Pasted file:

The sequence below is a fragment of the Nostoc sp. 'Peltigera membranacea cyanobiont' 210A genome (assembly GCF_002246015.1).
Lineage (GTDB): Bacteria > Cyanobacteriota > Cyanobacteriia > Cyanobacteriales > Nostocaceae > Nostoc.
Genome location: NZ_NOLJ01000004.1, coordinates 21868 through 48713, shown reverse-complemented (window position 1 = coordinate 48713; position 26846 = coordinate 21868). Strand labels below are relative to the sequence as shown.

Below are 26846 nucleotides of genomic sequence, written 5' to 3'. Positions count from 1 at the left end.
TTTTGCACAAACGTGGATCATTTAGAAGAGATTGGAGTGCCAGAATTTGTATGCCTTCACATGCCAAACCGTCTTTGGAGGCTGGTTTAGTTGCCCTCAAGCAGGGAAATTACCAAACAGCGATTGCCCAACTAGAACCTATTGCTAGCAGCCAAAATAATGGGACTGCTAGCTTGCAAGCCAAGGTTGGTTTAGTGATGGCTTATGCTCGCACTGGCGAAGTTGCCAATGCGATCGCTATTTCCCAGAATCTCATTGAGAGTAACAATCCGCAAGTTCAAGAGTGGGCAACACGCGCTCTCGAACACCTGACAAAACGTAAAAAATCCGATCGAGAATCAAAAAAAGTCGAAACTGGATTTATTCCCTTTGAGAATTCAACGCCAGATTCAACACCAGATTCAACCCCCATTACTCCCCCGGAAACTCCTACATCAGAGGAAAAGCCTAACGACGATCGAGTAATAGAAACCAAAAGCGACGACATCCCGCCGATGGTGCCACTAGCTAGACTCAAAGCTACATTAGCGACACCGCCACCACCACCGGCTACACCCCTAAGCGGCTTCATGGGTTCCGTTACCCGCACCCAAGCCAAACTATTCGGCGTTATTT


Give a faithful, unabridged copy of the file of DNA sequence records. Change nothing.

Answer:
The sequence below is a fragment of the Nostoc sp. 'Peltigera membranacea cyanobiont' 210A genome (assembly GCF_002246015.1).
Lineage (GTDB): Bacteria > Cyanobacteriota > Cyanobacteriia > Cyanobacteriales > Nostocaceae > Nostoc.
Genome location: NZ_NOLJ01000004.1, coordinates 21868 through 48713, shown reverse-complemented (window position 1 = coordinate 48713; position 26846 = coordinate 21868). Strand labels below are relative to the sequence as shown.

Below are 26846 nucleotides of genomic sequence, written 5' to 3'. Positions count from 1 at the left end.
TTTTGCACAAACGTGGATCATTTAGAAGAGATTGGAGTGCCAGAATTTGTATGCCTTCACATGCCAAACCGTCTTTGGAGGCTGGTTTAGTTGCCCTCAAGCAGGGAAATTACCAAACAGCGATTGCCCAACTAGAACCTATTGCTAGCAGCCAAAATAATGGGACTGCTAGCTTGCAAGCCAAGGTTGGTTTAGTGATGGCTTATGCTCGCACTGGCGAAGTTGCCAATGCGATCGCTATTTCCCAGAATCTCATTGAGAGTAACAATCCGCAAGTTCAAGAGTGGGCAACACGCGCTCTCGAACACCTGACAAAACGTAAAAAATCCGATCGAGAATCAAAAAAAGTCGAAACTGGATTTATTCCCTTTGAGAATTCAACGCCAGATTCAACACCAGATTCAACCCCCATTACTCCCCCGGAAACTCCTACATCAGAGGAAAAGCCTAACGACGATCGAGTAATAGAAACCAAAAGCGACGACATCCCGCCGATGGTGCCACTAGCTAGACTCAAAGCTACATTAGCGACACCGCCACCACCACCGGCTACACCCCTAAGCGGCTTCATGGGTTCCGTTACCCGCACCCAAGCCAAACTATTCGGCGTTATTT